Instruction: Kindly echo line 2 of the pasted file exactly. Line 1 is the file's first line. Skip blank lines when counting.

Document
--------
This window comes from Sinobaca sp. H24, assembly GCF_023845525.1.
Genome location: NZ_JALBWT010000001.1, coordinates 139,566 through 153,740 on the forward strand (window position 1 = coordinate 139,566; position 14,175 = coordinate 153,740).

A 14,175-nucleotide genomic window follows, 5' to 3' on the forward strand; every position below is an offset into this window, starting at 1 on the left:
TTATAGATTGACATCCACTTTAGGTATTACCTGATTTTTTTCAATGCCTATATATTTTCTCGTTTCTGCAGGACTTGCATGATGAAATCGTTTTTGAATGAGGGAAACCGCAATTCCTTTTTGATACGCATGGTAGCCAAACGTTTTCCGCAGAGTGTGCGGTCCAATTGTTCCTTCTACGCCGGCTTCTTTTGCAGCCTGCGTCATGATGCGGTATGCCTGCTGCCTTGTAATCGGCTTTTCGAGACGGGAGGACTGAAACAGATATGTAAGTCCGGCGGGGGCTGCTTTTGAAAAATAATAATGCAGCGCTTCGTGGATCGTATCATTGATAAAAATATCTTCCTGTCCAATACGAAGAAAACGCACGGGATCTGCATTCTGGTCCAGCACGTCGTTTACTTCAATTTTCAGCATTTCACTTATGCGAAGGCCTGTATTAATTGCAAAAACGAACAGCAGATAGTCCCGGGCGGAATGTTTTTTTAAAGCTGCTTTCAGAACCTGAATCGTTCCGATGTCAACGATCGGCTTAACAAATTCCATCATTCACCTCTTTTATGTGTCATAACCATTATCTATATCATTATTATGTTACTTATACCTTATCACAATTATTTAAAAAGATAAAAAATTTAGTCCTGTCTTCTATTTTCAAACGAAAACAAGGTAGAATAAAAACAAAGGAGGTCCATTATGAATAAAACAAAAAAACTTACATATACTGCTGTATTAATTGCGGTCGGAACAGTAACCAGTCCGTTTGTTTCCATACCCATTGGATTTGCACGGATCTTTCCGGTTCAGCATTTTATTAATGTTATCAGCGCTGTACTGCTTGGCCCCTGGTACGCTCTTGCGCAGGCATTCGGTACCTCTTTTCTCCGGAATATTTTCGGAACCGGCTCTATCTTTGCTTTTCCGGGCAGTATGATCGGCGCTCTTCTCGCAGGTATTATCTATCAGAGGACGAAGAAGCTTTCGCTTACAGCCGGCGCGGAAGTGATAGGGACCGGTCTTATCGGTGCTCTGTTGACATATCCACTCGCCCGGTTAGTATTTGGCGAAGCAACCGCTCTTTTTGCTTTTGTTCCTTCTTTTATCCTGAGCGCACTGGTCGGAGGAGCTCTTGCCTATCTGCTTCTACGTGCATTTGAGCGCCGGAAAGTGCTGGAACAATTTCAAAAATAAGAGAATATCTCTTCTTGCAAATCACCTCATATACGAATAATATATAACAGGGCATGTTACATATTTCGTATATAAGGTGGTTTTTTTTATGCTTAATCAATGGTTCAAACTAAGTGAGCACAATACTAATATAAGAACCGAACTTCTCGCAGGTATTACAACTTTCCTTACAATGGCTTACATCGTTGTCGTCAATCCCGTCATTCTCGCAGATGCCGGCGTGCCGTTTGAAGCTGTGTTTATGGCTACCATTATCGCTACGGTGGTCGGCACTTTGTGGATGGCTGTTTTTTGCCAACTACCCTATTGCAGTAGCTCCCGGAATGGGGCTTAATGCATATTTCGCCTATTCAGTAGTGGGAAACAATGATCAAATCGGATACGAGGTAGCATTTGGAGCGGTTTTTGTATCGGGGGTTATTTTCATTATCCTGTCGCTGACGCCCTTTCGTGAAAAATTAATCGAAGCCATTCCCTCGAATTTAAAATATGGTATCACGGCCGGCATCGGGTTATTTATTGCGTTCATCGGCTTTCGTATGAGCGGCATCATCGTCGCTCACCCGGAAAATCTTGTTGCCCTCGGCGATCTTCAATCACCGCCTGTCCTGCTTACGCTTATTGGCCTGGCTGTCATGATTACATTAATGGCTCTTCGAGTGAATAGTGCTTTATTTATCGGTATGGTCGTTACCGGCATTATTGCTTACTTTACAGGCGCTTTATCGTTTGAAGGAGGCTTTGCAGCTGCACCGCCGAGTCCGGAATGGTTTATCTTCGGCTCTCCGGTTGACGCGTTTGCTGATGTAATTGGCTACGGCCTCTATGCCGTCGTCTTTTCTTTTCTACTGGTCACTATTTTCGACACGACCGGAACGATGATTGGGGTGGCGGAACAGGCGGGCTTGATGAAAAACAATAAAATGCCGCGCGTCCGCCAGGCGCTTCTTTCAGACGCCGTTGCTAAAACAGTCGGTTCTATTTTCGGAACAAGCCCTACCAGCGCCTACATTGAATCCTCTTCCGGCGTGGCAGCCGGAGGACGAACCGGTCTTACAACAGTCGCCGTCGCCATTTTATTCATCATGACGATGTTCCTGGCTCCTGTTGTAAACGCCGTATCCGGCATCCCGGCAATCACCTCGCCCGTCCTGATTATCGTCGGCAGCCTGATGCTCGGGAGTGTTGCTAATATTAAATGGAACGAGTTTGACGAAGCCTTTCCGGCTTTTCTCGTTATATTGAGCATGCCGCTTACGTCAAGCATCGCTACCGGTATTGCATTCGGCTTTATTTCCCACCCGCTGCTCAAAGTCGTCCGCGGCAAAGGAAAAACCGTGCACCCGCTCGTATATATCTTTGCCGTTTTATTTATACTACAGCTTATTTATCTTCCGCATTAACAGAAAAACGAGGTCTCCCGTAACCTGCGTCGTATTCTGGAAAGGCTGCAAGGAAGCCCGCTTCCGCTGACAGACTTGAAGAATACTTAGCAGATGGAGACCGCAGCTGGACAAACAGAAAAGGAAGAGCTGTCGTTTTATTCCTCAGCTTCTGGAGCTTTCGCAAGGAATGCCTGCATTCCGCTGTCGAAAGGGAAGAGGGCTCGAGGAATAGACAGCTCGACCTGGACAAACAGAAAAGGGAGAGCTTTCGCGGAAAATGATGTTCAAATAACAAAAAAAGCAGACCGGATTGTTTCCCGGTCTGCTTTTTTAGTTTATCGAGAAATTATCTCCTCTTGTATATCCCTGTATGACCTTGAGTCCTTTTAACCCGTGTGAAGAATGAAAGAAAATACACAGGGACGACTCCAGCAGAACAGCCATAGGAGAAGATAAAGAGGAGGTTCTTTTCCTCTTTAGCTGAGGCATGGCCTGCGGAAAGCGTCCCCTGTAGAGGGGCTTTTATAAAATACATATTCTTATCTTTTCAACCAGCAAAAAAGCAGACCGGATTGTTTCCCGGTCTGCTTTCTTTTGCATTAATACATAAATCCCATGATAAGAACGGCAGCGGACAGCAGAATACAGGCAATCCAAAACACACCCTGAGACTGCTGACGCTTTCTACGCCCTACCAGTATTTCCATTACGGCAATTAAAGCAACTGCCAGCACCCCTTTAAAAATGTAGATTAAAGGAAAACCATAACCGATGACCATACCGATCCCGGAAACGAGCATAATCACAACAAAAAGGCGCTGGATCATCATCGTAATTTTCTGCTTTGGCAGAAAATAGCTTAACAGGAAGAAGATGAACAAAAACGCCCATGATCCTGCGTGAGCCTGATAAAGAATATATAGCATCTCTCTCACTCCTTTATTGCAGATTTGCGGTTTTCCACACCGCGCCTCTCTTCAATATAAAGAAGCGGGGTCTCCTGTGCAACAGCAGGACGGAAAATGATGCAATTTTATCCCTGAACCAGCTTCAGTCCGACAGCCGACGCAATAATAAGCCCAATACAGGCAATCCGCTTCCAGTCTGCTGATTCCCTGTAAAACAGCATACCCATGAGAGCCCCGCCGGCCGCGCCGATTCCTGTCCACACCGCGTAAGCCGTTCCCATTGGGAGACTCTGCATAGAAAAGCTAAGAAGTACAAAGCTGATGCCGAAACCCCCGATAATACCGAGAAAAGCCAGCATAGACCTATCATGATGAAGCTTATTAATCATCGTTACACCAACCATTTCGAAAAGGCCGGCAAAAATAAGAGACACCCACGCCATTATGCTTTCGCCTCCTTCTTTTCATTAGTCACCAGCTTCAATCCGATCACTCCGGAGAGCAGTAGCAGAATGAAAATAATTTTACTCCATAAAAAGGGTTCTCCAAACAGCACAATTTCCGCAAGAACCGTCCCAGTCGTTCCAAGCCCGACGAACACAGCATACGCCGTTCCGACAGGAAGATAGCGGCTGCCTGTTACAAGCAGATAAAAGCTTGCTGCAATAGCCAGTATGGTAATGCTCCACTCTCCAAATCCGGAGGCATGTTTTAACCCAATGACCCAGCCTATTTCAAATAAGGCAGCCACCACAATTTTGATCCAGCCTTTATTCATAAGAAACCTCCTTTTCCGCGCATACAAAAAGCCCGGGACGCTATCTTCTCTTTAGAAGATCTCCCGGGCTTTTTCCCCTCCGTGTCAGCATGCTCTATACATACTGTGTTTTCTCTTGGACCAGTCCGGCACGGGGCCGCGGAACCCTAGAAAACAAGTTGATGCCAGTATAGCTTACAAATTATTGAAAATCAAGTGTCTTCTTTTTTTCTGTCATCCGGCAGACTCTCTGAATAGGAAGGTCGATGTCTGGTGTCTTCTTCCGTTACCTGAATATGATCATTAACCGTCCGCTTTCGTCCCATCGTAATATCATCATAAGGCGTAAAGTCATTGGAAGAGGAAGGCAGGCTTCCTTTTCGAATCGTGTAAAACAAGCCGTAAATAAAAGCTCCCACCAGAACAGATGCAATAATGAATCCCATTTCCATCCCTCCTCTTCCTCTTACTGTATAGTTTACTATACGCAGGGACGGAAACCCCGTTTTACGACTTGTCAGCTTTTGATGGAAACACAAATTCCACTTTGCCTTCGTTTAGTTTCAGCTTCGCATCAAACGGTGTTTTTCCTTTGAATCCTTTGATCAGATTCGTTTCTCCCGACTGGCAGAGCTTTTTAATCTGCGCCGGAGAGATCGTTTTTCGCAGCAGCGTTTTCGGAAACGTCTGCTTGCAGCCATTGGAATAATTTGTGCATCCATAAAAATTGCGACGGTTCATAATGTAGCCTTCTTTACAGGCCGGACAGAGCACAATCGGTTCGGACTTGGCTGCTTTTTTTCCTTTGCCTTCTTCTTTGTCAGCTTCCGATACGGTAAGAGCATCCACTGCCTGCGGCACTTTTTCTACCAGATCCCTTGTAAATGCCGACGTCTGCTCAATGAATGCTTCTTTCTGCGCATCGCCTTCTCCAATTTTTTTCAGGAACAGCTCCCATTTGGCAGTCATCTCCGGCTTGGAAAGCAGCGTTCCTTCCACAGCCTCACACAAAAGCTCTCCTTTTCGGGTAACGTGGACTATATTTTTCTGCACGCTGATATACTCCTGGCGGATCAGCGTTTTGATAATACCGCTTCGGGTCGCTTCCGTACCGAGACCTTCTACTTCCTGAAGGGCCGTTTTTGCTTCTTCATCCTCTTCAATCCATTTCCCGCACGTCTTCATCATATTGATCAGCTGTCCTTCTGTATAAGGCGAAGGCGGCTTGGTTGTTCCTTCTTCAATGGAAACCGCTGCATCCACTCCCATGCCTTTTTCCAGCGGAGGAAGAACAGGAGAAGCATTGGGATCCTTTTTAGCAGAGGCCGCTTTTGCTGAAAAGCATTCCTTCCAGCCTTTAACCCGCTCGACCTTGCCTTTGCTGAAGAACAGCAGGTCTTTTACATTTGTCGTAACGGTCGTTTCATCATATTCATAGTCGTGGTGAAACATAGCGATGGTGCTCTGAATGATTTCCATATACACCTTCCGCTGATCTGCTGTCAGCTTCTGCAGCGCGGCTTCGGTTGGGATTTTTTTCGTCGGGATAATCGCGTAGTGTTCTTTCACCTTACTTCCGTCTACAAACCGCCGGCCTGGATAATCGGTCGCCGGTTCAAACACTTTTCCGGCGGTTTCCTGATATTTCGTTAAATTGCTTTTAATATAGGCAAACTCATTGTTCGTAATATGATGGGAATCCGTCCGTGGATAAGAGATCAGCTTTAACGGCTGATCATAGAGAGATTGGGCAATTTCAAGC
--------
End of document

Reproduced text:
Genome location: NZ_JALBWT010000001.1, coordinates 139,566 through 153,740 on the forward strand (window position 1 = coordinate 139,566; position 14,175 = coordinate 153,740).